He faulted the applicant for relying on Supreme Court decisions that are not relevant to Parliamentary elections.
17. Mr. Luseno also for the 3rd Respondent urged the court on prayers 12 & 13 – for leave to file a further Supporting Affidavit by the petitioner, and admission of the witness affidavits ( 35) annexed to the application . He addressed the court on the rights of a voter against the evidence sought to be introduced. It was his submission that the role of a voter was to vote and leave the polling station.
18. It was his submission that the petitioner has to demonstrate that she indeed was a voter in a particular polling station and trying to introduce 35 more affidavits, would mean introducing 35 new petitions by other voters.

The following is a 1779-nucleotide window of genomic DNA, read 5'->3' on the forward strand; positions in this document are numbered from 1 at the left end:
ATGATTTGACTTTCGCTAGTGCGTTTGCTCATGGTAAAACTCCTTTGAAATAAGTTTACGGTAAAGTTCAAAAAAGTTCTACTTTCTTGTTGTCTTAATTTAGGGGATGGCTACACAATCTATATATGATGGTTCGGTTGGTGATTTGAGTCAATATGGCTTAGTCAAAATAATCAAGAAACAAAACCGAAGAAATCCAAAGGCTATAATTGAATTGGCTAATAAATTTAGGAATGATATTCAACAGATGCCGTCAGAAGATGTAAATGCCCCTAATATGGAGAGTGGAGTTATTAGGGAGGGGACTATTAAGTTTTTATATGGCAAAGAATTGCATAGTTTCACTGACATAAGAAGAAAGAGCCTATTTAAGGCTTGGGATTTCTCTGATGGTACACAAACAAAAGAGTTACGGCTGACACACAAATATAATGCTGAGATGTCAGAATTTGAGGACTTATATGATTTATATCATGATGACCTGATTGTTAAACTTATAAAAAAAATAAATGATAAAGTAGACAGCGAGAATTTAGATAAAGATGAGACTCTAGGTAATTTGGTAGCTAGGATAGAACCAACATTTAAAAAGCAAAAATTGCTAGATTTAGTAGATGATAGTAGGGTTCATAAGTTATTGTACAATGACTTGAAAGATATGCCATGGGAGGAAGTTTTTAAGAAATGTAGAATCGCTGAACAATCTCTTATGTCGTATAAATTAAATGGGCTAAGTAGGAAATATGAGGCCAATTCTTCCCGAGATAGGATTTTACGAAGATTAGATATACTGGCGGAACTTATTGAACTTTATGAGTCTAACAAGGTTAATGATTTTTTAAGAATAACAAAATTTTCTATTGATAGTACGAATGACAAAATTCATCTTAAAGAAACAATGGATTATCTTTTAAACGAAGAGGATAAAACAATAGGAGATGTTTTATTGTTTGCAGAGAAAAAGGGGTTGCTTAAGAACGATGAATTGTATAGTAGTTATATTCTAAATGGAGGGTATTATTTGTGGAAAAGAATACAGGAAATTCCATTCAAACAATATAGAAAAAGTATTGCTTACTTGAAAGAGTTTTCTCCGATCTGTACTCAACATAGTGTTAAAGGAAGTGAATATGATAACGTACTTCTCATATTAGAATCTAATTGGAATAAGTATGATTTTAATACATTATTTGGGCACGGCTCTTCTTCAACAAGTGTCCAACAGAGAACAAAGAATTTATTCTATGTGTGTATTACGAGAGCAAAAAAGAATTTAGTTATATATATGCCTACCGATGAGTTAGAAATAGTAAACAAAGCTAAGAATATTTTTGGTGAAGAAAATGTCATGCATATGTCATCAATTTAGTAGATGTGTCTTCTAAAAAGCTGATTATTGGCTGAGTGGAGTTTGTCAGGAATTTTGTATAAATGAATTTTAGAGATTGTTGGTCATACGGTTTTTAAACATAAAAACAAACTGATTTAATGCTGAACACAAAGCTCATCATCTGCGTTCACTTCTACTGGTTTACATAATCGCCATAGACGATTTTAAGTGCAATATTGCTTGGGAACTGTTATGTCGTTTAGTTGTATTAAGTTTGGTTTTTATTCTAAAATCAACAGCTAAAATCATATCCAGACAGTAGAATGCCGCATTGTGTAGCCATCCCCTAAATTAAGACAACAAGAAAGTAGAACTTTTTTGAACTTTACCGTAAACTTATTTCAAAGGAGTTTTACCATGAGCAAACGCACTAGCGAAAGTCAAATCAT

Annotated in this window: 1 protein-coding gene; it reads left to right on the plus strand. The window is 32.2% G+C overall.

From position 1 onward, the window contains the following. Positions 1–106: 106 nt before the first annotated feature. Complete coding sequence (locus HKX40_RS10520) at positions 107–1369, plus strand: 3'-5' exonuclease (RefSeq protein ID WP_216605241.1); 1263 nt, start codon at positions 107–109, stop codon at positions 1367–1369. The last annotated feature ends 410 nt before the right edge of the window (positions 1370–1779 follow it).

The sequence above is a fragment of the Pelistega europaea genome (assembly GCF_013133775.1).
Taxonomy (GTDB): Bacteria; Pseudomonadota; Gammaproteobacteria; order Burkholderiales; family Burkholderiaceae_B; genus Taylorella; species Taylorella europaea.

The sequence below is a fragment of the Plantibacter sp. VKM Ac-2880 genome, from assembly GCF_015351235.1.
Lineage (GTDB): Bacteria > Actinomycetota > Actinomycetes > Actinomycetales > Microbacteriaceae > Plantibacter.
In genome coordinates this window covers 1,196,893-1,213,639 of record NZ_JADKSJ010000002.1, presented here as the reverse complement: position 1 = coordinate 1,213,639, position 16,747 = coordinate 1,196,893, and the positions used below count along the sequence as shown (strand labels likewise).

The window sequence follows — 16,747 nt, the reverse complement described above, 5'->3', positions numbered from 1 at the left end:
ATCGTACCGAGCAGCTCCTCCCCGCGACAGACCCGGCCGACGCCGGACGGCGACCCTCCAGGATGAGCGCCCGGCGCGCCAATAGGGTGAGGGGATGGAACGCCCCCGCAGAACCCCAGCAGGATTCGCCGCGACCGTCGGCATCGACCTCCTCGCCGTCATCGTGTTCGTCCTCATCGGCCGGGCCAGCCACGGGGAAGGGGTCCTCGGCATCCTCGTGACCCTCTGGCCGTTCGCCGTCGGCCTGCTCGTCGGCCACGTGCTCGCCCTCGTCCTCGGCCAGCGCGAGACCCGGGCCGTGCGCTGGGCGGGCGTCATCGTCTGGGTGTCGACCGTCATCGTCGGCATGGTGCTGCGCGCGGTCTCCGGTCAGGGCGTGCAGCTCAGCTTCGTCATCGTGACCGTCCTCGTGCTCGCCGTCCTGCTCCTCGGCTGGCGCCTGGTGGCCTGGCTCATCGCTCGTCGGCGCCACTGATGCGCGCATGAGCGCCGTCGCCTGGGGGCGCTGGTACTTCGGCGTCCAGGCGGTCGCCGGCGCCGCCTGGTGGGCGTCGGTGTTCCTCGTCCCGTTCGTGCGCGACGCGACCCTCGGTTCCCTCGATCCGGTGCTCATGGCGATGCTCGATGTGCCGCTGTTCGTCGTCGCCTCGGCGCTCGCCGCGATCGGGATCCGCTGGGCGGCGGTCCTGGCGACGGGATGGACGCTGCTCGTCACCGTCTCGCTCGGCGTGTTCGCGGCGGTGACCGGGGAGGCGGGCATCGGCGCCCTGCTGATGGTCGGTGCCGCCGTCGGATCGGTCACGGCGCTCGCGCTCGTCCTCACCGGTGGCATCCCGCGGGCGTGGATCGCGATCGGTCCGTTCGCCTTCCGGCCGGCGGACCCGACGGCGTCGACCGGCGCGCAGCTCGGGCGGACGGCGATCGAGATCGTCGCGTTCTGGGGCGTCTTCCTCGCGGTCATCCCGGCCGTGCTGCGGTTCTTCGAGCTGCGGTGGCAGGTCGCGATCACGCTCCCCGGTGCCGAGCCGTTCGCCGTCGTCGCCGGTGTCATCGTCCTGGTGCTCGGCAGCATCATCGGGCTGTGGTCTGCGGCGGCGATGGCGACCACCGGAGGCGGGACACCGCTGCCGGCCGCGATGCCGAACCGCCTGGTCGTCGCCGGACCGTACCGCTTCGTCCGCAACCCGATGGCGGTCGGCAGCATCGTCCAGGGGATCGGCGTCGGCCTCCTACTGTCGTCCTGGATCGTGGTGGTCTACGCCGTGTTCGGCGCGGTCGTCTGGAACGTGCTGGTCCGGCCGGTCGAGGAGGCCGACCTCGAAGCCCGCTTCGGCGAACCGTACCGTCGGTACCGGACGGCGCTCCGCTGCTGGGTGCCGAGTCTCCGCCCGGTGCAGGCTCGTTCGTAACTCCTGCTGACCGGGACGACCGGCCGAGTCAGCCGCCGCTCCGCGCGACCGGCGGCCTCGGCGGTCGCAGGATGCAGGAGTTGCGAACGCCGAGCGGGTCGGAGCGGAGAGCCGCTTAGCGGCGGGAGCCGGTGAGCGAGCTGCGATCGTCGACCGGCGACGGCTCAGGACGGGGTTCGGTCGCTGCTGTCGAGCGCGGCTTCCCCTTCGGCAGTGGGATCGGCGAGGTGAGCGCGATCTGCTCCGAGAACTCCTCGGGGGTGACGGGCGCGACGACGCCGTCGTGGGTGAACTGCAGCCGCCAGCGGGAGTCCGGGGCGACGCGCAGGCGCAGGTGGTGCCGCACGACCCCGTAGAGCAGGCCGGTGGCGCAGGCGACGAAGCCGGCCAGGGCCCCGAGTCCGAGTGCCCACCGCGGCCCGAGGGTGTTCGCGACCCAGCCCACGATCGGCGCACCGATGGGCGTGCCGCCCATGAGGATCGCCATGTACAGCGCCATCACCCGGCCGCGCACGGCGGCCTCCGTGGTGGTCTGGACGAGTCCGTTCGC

Further it was his contention that the application ought to have been filed within 28 days of the results of the election being pronounced , and as leave to file the same was not sought , the court has been urged to strike it out .
19. The courts discretion was invoked to dismiss the application, as the reasons for the delay for not filing within the stipulated time was not explained at all.
The court was asked to distinguish a case where by the applicant and petitioner was a voter as opposed to where an applicant was a candidate.
20. In reply to the respondents submissions, the petitioner, by her advocates, urged that a voter has voting right under Article 38 and 80 Article of the COK.
21. I have carefully considered submissions by counsel as well as the affidavits for and in opposition to the application ,and in particular the two, orders for ,